Basic concepts of GIS


Let’s consider the basic concepts of GIS, which are present in one form or another in all modern geographic information systems.


In GIS, data is divided into two categories:

  • spatial (location);
  • semantic (attributes).

This is probably the most important component of a gis courses melbourne. Position data and associated tabular data can be collected and prepared by the user, or purchased from suppliers on a commercial or other basis. In the process of managing spatial data, GIS integrates spatial data with other types and sources of data, and can also use the DBMS used by many organizations to organize and maintain the data at their disposal.


Spatial data includes geographic features represented by:

  • dots;
  • lines;
  • polygons.

Arcs describe those real objects that can be considered as lines. An arc consists of line segments and circular arcs.

Polygons are closed areas that represent areas that are homogeneous by some criteria.

Attribute data can include an object ID, any descriptive information from databases, an image, and more.


Layers in the map are divided into two main types – raster and vector.

Vector layers are a collection of simple geometric objects (point, arc, polygon) that represent certain objects on the ground. Feature layers can also store topology, i.e. information about the relative position of objects.

Raster layers are solid images. They cannot contain objects. However, they can serve as backgrounds for vector layers.

Layer object

Each object of a vector layer can correspond to a record in the database, which ensures the binding of information to the terrain. This correspondence can be ensured in particular by assigning a corresponding identifier to each object.

Map legend

Map Legend is a collection of map symbols, with textual explanations to them. Usually, legends are created on the basis of classifications of depicted objects and phenomena, they become their graphic model and often serve to build classifiers.


It is a collection of geographic layers, each of which brings information to the map on a specific topic. For example, a layer of rivers can be applied to a layer of boundaries of a certain territory, then a layer that displays the amount of atmospheric precipitation as a percentage, etc.

An electronic map in a GIS can be viewed as a multi-component reality model. The main goals of its creation are:

  • Graphic communication of spatial relationships and disputes


  • Improving the ability to analyze, process and display geogra

physical information data;

  • Visual display of digital models of invisible phenomena

for the human eye;

  • Automation of display and cartographic analysis in the system

swing control; study of objects, phenomena and processes taking into account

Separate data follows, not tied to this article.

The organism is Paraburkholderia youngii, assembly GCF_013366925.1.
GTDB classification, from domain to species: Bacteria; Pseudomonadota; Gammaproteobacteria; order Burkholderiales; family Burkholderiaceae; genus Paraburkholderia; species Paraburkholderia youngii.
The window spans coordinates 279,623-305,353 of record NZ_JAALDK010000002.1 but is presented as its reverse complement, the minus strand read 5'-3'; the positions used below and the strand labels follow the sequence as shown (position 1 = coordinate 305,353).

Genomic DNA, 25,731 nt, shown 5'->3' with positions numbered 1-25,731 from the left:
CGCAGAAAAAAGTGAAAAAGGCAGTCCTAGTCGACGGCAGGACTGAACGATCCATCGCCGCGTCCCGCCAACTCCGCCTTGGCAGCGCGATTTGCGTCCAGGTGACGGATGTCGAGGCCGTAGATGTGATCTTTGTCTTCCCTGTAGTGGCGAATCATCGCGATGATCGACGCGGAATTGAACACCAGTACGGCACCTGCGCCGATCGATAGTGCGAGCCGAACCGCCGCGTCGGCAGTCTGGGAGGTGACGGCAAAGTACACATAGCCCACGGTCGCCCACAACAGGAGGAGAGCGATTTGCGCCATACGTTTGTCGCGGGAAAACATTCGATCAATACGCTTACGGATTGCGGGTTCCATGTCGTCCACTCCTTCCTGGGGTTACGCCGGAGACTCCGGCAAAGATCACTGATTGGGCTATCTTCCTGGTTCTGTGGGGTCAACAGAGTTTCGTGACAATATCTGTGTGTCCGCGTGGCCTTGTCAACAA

the volume of the dynamics of their development and possible use;

  • Obtaining analytical solutions in graphical form in modes

real and shared time, etc.

Layered data organization

The concept of layered representation of graphical information is borrowed from CAD systems, but in GIS it has received a qualitatively new development. Technologically, the organization of layers is based on data typing. A lot of different data has different characteristics and in the process of visual processing this set can be overloaded with information. To reduce the information load on the operator, graphic data is typed and combined into layers. Thus, layering simplifies the processing process and improves its quality. Layers in GIS can be both vector and raster, and vector layers must have one of three characteristics of vector data. Those. vector layer must be defined as point, line or polygon in addition to its thematic focus.

Each layer can be used both separately and in a complex. (Fig. 4) With the help of a system of filters or specified parameters, objects belonging to the layer can be simultaneously scaled, moved, copied, recorded in the database. In other cases (when setting other modes), you can prohibit editing of layer objects, prohibit their viewing, or make them invisible. The introduction of topological properties into graphical GIS data allows you to solve many problems.

Visual processing of information in GIS

One of the contradictions of the majority of existing information systems is the contradiction between high-speed data processing in a computer environment and low bandwidth of the “man-computer” channel, especially in interactive processing modes. Various approaches have been proposed to improve the performance of interactive processing. One of these is a method of visual information processing, based on the selection and generalization of the necessary data and their presentation in a visual form. Data, presentation in graphical form allows you to identify individual phenomena orders of magnitude faster than the analysis of tabular or textual information. The effectiveness of visual information processing is expressed in the fact that it allows you to connect the reserves of figurative, associative thinking to active decision-making.

Representation of a situation in the form of images summarizes information and allows a specialist in a given subject area to make a decision. Visual information processing is a complex of technologies based on: grouping and generalization of initial data and comparison of the characteristics of these graphic images; application of computer graphics methods for generalization, analysis and presentation of information; application of an object-oriented approach for building models of graphic and non-graphic objects; the use of modern intelligent or semi-intelligent graphical interfaces. We can say that visual processing is based on the use of advanced computer graphics systems, which include a database of models (templates – objects) and a database of procedures (processing methods).


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